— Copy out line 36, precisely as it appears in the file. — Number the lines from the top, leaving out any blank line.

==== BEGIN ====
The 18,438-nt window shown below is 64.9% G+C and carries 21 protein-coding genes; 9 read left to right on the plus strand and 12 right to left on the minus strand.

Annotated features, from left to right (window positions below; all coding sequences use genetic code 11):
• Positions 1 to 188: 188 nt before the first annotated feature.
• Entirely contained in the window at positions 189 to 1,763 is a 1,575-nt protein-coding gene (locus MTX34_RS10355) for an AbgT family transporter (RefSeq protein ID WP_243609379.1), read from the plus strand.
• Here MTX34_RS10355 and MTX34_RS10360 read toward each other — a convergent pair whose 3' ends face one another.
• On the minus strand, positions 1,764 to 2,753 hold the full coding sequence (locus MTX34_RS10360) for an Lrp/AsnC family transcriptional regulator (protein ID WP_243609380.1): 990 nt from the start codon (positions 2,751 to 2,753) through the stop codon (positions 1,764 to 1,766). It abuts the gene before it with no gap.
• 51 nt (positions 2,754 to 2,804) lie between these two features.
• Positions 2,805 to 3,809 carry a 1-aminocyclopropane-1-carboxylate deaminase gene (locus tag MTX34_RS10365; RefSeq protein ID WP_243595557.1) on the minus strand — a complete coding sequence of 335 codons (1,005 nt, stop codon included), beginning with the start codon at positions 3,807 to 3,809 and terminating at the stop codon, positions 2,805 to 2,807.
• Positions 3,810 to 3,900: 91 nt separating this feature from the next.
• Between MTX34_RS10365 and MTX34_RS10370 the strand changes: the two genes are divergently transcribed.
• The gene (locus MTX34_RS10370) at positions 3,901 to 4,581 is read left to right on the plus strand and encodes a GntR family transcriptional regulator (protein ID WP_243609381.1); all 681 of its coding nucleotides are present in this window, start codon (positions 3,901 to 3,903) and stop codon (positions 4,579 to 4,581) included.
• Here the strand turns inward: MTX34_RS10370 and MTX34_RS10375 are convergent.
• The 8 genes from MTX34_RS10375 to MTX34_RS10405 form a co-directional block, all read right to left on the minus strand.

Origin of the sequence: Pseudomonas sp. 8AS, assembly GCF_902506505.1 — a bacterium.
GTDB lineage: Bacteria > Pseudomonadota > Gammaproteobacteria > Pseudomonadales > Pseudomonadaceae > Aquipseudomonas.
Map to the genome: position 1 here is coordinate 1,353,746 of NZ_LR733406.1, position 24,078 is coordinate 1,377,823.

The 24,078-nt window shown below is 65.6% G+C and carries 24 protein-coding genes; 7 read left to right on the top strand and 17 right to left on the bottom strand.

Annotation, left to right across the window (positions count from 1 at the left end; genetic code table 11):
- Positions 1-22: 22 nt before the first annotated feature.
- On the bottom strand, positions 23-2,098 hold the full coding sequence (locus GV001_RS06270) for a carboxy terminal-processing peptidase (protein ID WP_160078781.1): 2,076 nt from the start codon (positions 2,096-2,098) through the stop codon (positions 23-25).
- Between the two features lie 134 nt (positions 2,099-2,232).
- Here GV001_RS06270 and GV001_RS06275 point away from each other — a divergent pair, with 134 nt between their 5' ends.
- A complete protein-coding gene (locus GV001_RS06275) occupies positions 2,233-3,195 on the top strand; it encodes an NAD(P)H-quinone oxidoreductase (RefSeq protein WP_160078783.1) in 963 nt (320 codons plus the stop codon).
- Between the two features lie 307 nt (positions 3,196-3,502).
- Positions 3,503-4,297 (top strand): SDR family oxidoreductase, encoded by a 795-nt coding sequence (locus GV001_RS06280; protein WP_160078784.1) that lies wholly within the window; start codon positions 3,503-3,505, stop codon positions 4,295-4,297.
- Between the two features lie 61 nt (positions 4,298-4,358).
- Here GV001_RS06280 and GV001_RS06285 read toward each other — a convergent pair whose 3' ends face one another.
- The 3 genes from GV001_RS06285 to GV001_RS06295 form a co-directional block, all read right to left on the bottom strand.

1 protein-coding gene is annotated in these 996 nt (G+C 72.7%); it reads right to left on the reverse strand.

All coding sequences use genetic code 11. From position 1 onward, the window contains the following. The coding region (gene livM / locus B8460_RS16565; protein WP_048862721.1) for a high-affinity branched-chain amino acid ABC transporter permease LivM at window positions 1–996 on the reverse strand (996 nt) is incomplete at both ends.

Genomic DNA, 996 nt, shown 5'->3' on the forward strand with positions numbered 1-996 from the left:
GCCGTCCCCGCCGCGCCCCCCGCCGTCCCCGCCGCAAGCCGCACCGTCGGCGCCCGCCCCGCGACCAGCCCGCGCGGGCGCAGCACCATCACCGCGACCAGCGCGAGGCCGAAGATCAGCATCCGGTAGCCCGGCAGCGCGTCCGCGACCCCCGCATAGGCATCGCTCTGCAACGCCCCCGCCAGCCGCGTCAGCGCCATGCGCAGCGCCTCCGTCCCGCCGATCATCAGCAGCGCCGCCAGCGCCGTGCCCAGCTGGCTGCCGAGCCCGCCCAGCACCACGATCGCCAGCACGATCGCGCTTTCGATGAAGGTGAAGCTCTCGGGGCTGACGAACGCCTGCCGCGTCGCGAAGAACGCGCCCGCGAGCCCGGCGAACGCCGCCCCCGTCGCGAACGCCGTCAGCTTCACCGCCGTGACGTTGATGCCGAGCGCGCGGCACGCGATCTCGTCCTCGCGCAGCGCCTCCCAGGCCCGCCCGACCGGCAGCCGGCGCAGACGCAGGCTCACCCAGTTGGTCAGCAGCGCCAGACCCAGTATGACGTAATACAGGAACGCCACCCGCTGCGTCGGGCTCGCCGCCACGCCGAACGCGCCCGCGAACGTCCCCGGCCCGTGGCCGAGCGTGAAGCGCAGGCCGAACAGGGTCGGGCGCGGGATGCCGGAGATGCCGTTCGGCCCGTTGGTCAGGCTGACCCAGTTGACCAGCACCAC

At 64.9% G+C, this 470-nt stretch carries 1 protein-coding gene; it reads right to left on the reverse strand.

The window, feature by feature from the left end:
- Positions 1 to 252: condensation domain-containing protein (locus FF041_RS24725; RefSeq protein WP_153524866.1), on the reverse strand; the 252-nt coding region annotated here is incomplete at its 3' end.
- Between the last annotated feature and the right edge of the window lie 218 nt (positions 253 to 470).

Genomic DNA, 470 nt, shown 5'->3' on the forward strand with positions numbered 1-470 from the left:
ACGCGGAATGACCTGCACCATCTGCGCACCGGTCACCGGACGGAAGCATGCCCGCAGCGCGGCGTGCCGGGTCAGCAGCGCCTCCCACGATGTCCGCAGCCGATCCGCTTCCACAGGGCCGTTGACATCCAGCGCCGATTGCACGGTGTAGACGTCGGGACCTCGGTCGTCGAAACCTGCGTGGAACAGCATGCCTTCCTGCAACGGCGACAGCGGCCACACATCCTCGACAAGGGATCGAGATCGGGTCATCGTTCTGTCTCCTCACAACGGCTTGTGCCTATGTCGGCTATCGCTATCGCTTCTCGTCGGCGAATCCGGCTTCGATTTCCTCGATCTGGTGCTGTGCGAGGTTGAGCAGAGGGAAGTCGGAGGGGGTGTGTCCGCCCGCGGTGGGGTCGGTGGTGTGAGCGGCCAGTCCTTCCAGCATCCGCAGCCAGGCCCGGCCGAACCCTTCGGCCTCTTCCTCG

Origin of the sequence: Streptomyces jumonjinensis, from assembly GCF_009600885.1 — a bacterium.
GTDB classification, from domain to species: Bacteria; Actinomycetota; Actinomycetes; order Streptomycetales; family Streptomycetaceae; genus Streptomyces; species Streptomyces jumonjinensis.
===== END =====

- Between the last annotated feature and the right edge of the window lie 218 nt (positions 253 to 470).